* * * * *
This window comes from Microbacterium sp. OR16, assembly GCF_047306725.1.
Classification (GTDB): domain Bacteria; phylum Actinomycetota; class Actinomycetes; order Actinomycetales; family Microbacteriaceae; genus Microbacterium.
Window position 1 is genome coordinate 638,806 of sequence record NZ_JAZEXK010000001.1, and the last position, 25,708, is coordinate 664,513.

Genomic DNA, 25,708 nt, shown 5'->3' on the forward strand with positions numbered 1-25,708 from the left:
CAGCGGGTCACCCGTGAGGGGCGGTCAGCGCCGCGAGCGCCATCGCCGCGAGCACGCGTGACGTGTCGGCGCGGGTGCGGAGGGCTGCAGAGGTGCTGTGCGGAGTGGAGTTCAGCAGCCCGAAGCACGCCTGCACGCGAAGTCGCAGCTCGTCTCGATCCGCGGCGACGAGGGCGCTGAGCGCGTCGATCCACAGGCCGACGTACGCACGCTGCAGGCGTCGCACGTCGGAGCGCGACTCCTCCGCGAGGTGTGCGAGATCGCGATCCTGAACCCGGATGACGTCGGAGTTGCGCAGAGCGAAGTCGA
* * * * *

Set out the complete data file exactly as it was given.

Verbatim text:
This window comes from Microbacterium sp. OR16, assembly GCF_047306725.1.
Classification (GTDB): domain Bacteria; phylum Actinomycetota; class Actinomycetes; order Actinomycetales; family Microbacteriaceae; genus Microbacterium.
Window position 1 is genome coordinate 638,806 of sequence record NZ_JAZEXK010000001.1, and the last position, 25,708, is coordinate 664,513.

Genomic DNA, 25,708 nt, shown 5'->3' on the forward strand with positions numbered 1-25,708 from the left:
CAGCGGGTCACCCGTGAGGGGCGGTCAGCGCCGCGAGCGCCATCGCCGCGAGCACGCGTGACGTGTCGGCGCGGGTGCGGAGGGCTGCAGAGGTGCTGTGCGGAGTGGAGTTCAGCAGCCCGAAGCACGCCTGCACGCGAAGTCGCAGCTCGTCTCGATCCGCGGCGACGAGGGCGCTGAGCGCGTCGATCCACAGGCCGACGTACGCACGCTGCAGGCGTCGCACGTCGGAGCGCGACTCCTCCGCGAGGTGTGCGAGATCGCGATCCTGAACCCGGATGACGTCGGAGTTGCGCAGAGCGAAGTCGA